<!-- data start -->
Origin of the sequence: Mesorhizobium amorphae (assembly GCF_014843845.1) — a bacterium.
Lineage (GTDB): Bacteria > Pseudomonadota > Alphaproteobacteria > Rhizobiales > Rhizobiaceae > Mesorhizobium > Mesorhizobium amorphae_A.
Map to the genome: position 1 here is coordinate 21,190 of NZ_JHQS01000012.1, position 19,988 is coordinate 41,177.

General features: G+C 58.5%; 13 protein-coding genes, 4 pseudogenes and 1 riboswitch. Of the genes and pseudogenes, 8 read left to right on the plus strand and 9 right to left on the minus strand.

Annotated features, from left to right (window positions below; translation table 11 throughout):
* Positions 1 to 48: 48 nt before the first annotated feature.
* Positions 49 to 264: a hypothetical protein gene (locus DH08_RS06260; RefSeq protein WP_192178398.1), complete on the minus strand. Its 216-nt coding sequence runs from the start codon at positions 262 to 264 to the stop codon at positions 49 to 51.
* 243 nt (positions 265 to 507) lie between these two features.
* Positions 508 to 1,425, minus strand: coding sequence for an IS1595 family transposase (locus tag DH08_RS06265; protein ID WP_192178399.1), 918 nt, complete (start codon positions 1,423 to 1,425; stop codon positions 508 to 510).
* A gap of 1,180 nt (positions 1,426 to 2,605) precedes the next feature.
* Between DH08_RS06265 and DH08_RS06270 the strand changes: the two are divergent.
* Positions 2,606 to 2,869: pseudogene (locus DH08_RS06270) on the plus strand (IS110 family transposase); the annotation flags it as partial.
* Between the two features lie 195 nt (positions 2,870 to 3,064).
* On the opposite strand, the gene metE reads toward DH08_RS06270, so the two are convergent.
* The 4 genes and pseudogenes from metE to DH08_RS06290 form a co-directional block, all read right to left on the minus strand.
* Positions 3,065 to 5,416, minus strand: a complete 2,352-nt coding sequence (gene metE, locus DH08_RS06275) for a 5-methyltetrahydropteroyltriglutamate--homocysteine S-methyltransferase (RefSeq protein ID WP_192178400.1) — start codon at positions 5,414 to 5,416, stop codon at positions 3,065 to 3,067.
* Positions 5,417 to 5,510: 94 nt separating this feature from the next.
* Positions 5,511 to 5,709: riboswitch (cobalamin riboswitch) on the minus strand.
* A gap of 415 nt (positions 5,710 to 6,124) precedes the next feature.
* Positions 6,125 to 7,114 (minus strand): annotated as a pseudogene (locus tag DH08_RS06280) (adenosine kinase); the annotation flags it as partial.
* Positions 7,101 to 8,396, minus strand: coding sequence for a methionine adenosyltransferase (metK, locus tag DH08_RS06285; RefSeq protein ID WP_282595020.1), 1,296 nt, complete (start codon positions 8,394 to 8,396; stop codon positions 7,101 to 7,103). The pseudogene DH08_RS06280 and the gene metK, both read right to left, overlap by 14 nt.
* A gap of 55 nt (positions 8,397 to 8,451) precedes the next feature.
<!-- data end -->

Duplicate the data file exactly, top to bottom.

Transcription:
Origin of the sequence: Mesorhizobium amorphae (assembly GCF_014843845.1) — a bacterium.
Lineage (GTDB): Bacteria > Pseudomonadota > Alphaproteobacteria > Rhizobiales > Rhizobiaceae > Mesorhizobium > Mesorhizobium amorphae_A.
Map to the genome: position 1 here is coordinate 21,190 of NZ_JHQS01000012.1, position 19,988 is coordinate 41,177.

General features: G+C 58.5%; 13 protein-coding genes, 4 pseudogenes and 1 riboswitch. Of the genes and pseudogenes, 8 read left to right on the plus strand and 9 right to left on the minus strand.

Annotated features, from left to right (window positions below; translation table 11 throughout):
* Positions 1 to 48: 48 nt before the first annotated feature.
* Positions 49 to 264: a hypothetical protein gene (locus DH08_RS06260; RefSeq protein WP_192178398.1), complete on the minus strand. Its 216-nt coding sequence runs from the start codon at positions 262 to 264 to the stop codon at positions 49 to 51.
* 243 nt (positions 265 to 507) lie between these two features.
* Positions 508 to 1,425, minus strand: coding sequence for an IS1595 family transposase (locus tag DH08_RS06265; protein ID WP_192178399.1), 918 nt, complete (start codon positions 1,423 to 1,425; stop codon positions 508 to 510).
* A gap of 1,180 nt (positions 1,426 to 2,605) precedes the next feature.
* Between DH08_RS06265 and DH08_RS06270 the strand changes: the two are divergent.
* Positions 2,606 to 2,869: pseudogene (locus DH08_RS06270) on the plus strand (IS110 family transposase); the annotation flags it as partial.
* Between the two features lie 195 nt (positions 2,870 to 3,064).
* On the opposite strand, the gene metE reads toward DH08_RS06270, so the two are convergent.
* The 4 genes and pseudogenes from metE to DH08_RS06290 form a co-directional block, all read right to left on the minus strand.
* Positions 3,065 to 5,416, minus strand: a complete 2,352-nt coding sequence (gene metE, locus DH08_RS06275) for a 5-methyltetrahydropteroyltriglutamate--homocysteine S-methyltransferase (RefSeq protein ID WP_192178400.1) — start codon at positions 5,414 to 5,416, stop codon at positions 3,065 to 3,067.
* Positions 5,417 to 5,510: 94 nt separating this feature from the next.
* Positions 5,511 to 5,709: riboswitch (cobalamin riboswitch) on the minus strand.
* A gap of 415 nt (positions 5,710 to 6,124) precedes the next feature.
* Positions 6,125 to 7,114 (minus strand): annotated as a pseudogene (locus tag DH08_RS06280) (adenosine kinase); the annotation flags it as partial.
* Positions 7,101 to 8,396, minus strand: coding sequence for a methionine adenosyltransferase (metK, locus tag DH08_RS06285; RefSeq protein ID WP_282595020.1), 1,296 nt, complete (start codon positions 8,394 to 8,396; stop codon positions 7,101 to 7,103). The pseudogene DH08_RS06280 and the gene metK, both read right to left, overlap by 14 nt.
* A gap of 55 nt (positions 8,397 to 8,451) precedes the next feature.